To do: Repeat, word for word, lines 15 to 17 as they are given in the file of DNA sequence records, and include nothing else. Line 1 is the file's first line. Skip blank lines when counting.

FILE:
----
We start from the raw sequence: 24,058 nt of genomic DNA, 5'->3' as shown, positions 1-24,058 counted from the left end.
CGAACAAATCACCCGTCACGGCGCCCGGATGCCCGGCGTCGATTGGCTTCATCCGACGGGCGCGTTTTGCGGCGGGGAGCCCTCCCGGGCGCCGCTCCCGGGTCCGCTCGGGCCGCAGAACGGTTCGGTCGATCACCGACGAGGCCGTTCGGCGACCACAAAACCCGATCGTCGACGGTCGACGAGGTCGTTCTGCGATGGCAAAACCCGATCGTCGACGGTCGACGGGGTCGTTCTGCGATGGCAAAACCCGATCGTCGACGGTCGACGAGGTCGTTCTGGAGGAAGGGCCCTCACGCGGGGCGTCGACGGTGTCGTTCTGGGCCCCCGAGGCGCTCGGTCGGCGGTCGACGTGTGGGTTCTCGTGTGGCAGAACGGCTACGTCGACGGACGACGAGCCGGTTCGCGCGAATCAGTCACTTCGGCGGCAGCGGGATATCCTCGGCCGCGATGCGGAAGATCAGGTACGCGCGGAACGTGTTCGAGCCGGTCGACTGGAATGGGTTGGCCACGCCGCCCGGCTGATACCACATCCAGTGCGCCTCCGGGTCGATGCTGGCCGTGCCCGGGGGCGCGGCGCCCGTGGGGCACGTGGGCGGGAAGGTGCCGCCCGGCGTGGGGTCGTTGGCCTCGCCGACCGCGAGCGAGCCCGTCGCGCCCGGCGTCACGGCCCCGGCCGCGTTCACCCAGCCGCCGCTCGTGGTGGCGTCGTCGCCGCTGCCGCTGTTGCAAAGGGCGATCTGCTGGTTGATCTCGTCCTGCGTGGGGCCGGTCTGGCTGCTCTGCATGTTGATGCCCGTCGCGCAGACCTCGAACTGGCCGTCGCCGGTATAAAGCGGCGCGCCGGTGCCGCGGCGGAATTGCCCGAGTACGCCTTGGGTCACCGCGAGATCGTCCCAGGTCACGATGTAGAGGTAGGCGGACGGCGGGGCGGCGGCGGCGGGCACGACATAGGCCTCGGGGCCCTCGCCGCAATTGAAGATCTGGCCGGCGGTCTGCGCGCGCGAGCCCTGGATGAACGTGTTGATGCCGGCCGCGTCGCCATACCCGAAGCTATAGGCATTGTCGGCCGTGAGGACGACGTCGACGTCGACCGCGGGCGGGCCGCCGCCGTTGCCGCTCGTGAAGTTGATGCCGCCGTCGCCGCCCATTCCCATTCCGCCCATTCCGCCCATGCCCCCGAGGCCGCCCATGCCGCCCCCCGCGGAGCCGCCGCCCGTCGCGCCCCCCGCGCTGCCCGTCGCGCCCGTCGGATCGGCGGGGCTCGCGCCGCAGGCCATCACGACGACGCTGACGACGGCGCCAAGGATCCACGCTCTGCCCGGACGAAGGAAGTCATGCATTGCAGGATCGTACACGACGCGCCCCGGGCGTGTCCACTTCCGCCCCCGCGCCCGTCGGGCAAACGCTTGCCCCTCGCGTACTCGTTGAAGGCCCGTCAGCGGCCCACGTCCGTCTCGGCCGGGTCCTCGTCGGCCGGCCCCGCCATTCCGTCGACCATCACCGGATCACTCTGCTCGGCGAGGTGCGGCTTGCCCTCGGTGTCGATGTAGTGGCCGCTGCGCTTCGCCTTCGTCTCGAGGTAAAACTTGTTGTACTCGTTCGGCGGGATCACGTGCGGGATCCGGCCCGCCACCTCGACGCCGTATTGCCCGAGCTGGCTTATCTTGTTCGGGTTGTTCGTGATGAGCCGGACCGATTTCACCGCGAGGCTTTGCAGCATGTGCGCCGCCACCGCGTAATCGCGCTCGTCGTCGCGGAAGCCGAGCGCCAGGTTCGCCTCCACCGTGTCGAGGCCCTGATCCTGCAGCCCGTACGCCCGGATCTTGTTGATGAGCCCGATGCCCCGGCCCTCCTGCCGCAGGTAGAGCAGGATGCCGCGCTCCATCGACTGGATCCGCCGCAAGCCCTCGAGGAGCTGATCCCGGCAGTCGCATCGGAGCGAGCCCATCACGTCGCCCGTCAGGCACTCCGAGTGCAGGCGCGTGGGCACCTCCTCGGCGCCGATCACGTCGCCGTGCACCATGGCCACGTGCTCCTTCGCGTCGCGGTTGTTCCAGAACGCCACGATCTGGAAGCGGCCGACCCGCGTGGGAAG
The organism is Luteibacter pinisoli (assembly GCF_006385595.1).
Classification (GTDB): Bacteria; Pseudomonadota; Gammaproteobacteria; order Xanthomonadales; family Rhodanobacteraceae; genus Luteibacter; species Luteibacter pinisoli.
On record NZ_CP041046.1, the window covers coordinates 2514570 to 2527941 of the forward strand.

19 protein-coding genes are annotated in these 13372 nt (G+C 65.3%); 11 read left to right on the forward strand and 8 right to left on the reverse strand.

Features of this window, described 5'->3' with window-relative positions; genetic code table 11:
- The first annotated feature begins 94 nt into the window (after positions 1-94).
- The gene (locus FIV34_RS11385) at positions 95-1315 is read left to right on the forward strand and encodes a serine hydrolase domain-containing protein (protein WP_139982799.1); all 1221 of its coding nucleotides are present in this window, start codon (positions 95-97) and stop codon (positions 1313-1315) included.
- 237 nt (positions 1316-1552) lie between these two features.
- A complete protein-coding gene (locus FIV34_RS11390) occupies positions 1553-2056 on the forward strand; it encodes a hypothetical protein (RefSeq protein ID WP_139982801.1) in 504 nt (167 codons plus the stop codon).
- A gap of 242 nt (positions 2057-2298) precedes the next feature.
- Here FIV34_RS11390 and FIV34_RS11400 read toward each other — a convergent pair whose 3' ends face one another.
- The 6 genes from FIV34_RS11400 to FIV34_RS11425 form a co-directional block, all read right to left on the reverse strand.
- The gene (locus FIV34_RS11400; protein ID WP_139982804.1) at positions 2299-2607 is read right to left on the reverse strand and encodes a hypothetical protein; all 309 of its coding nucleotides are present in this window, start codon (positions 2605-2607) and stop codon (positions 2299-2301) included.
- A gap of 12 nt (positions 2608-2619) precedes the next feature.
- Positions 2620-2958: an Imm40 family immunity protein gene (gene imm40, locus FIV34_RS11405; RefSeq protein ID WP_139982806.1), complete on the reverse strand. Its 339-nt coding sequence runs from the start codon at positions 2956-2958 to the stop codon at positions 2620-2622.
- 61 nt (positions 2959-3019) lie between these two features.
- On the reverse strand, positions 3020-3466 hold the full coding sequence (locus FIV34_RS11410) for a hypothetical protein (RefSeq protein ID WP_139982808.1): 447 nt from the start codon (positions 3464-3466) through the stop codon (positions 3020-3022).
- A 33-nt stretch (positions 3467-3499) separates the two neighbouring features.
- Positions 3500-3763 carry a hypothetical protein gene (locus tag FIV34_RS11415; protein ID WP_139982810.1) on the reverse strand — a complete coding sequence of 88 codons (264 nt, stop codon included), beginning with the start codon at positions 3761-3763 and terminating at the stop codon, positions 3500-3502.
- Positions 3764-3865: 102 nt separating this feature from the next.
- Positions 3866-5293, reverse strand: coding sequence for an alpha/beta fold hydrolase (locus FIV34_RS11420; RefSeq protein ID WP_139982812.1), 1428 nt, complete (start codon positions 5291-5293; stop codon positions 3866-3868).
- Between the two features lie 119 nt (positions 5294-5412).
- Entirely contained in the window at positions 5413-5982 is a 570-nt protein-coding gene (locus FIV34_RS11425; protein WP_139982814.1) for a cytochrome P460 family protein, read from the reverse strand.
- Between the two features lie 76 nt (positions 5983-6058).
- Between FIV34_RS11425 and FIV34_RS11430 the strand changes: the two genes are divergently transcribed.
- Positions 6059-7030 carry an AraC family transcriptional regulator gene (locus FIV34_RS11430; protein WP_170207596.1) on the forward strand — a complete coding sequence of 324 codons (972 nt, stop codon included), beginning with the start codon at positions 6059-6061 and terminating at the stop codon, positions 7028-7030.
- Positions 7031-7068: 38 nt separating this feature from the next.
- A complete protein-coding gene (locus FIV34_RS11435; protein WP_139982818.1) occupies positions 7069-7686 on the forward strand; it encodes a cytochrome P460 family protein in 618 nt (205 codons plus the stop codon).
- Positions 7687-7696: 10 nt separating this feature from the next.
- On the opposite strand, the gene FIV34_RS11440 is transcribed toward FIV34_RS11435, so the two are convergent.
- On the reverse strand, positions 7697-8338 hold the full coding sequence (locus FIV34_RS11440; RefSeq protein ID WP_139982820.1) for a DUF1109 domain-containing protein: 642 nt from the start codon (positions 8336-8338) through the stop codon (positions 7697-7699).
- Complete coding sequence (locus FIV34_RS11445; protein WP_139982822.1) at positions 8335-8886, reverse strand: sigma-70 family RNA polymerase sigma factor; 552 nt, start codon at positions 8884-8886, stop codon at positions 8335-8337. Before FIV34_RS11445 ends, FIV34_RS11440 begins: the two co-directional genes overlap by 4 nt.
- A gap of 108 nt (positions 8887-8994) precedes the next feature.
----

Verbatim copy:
- The gene (locus FIV34_RS11400; protein ID WP_139982804.1) at positions 2299-2607 is read right to left on the reverse strand and encodes a hypothetical protein; all 309 of its coding nucleotides are present in this window, start codon (positions 2605-2607) and stop codon (positions 2299-2301) included.
- A gap of 12 nt (positions 2608-2619) precedes the next feature.
- Positions 2620-2958: an Imm40 family immunity protein gene (gene imm40, locus FIV34_RS11405; RefSeq protein ID WP_139982806.1), complete on the reverse strand. Its 339-nt coding sequence runs from the start codon at positions 2956-2958 to the stop codon at positions 2620-2622.